What Mary Kay and The Evangelical Church Have in Common

A large percentage of my Facebook friends have apparently been lured into one Multi-Level Marketing scheme or another. I’m constantly getting invitations to virtual “parties” where I can have the exciting opportunity to buy leggings, lipstick, or smelly candles. And while I love leggings, lipstick, and smelly candles, I will not be buying any from my friends or acquaintances. To my mind, there is an inverse relationship between the quality of a product and the effort required to sell it. Which is certainly true of Evangelical Christianity.

The word “Evangelism” means something akin to “good news,” or so I was often told. But any time this word was brought up in church, it felt like very bad news to me. “Evangelism” meant knocking on strangers’ doors to ask them intrusive questions, shoving tracts into people’s hands on street corners, or making awkward pitches to my classmates. It meant asserting MY church had the answer to a question that no one was asking. Being an Evangelist was tantamount to being a salesman for Jesus.

Although “evangelism” is designated as a spiritual gift that perhaps not all Christians possess (Ephesians 4:11-12), if you believe in the concept of Hell, then evangelizing is not optional. If you truly believe that people in your acquaintance are bound for an eternity of conscious torment, it is a moral imperative that you do your best to save them. A good Evangelical, like a good salesman, must ABC: Always Be Closing. Unsurprisingly, a plethora of Christian industries popped up to aid this Jesus-selling. You can put on a “witness wear” t-shirt so that everyone in Target will know you are a Christian. And, while Jesus spoke in parables, Christian media hits the “Gospel message” so hard that you’d have to be comatose to miss it.

Another striking parallel between Evangelical Christians and salesmen are their fixation on numbers. To be a successful Evangelical church is to be one that is fast-growing and attracts more people than the church down the street. Many Evangelical ministries seem to count the number of souls saved as the primary indicator of success.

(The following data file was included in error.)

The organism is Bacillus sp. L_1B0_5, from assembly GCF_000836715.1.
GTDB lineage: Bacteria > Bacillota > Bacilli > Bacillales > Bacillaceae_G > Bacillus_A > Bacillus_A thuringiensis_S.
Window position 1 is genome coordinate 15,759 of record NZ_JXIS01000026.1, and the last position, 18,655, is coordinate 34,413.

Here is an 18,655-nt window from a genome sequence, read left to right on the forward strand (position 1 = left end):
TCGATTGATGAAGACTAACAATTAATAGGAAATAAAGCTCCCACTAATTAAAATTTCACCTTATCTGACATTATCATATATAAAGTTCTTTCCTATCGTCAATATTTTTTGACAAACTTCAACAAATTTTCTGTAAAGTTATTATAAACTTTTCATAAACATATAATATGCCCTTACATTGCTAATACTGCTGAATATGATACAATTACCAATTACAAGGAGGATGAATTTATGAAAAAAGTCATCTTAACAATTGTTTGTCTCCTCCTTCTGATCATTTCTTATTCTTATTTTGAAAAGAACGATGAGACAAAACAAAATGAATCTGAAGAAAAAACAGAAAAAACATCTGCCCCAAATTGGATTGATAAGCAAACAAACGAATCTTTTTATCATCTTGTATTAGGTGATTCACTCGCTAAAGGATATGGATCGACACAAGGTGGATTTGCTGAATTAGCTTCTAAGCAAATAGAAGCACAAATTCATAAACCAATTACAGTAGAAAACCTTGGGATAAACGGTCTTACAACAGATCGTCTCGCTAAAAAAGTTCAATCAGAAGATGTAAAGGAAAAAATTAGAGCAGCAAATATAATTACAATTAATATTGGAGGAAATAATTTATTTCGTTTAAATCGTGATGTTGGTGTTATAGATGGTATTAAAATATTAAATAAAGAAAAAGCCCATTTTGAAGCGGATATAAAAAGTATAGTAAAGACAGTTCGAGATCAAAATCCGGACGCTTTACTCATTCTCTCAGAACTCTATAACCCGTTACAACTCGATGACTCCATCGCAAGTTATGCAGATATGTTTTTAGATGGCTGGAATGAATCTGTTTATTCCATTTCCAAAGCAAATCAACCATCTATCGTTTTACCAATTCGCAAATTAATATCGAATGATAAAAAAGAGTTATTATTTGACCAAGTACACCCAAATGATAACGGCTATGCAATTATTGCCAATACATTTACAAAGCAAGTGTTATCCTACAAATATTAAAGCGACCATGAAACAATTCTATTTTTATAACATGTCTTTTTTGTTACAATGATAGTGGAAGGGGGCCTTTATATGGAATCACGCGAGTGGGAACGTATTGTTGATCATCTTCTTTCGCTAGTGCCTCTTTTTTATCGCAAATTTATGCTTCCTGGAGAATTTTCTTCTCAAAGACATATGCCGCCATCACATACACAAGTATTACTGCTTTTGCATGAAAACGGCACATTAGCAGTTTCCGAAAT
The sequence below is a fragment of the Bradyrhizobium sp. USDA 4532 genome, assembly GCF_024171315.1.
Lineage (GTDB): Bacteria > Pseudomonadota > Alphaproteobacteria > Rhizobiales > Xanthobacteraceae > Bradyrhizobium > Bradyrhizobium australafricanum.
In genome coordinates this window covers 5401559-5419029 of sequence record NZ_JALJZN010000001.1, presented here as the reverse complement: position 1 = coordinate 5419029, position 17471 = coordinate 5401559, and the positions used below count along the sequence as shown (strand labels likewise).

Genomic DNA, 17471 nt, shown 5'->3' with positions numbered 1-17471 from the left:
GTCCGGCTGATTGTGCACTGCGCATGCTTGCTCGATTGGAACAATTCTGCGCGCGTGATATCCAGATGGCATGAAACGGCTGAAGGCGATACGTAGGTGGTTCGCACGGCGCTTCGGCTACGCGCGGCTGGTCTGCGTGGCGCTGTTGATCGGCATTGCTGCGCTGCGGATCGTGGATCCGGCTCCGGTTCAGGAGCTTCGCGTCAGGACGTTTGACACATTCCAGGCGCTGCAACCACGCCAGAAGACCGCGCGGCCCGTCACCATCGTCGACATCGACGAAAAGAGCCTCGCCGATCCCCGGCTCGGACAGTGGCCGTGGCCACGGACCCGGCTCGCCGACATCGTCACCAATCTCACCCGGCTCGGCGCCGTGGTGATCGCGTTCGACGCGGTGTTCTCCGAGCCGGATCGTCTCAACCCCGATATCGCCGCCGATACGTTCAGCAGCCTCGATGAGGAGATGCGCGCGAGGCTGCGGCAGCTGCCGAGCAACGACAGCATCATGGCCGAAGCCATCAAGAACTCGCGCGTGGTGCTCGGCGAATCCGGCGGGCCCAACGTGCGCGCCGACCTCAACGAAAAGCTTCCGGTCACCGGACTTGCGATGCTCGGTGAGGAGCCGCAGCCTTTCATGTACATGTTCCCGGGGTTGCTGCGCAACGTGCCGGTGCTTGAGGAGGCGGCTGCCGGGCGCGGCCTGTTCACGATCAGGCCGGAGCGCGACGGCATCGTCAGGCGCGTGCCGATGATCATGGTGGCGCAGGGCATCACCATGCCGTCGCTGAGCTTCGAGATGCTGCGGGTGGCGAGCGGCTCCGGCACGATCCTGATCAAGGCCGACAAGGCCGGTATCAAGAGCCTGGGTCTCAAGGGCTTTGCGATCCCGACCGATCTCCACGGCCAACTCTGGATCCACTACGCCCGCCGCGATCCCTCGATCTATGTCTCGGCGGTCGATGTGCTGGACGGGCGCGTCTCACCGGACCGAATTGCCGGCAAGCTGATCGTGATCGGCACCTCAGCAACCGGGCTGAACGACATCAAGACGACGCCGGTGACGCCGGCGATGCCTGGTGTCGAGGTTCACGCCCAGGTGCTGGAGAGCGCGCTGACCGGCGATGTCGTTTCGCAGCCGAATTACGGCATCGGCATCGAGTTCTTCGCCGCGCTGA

Perhaps the most detrimental effect of this Jesus-salesman mentality is that, as a good salesman, you may never criticize the product. When eternal damnation is on the line, your theological questions or quibbles with your pastor become a threat to someone’s salvation. It’s as if, rather than good intentions, the road to Hell is paved with thoughtful questions.

For years I swallowed my questions and tried to “save” as many people as I could. I pretended that doctrines like Biblical Inerrancy, Hell, and Penal Substitutionary Atonement made sense because admitting the alternative was too scary. I handed over my intellect to a theology of Sunday School answers and empty platitudes. But eventually the cognitive dissonance required to maintain loyalty to the Evangelical brand became too much to bear.  I had to resign my position as saleswoman for Jesus.

To the Evangelical Church I say this: your product is terrible and I refuse to buy it any longer. You have replaced Jesus’ radical, world-turned-upside-down, meek-shall-inherit-the-Earth message with a love of power and money. You ally yourself with corrupt political parties, you uphold the rich, you defend the abusers rather than the abused.

If you want this customer back, improve your product. Build a church not based on the principles of salesmanship, but one of humble service. Learn to listen and to sit with difficult questions. Recognize that there are many people you have hurt, including women, people of color, and the LGBT community. Examine your biases and work to correct them. That would be a church I’d want to go to. That would be a religion which doesn’t need salesmen.